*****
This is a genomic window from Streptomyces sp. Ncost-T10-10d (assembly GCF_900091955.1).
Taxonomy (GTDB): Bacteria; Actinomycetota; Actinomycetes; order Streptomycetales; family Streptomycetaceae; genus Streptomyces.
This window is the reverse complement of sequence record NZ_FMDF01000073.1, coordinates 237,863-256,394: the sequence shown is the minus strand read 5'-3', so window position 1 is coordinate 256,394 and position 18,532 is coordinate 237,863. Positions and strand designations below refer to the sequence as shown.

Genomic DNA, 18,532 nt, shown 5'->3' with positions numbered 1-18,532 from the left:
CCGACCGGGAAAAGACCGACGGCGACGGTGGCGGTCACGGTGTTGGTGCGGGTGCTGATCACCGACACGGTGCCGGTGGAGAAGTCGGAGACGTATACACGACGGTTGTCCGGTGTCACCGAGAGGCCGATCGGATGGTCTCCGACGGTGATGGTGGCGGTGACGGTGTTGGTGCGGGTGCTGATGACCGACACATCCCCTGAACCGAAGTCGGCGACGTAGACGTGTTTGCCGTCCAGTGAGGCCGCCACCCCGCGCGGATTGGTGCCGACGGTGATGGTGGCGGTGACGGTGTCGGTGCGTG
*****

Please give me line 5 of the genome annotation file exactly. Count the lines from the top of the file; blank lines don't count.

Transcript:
CCGACCGGGAAAAGACCGACGGCGACGGTGGCGGTCACGGTGTTGGTGCGGGTGCTGATCACCGACACGGTGCCGGTGGAGAAGTCGGAGACGTATACACGACGGTTGTCCGGTGTCACCGAGAGGCCGATCGGATGGTCTCCGACGGTGATGGTGGCGGTGACGGTGTTGGTGCGGGTGCTGATGACCGACACATCCCCTGAACCGAAGTCGGCGACGTAGACGTGTTTGCCGTCCAGTGAGGCCGCCACCCCGCGCGGATTGGTGCCGACGGTGATGGTGGCGGTGACGGTGTCGGTGCGTG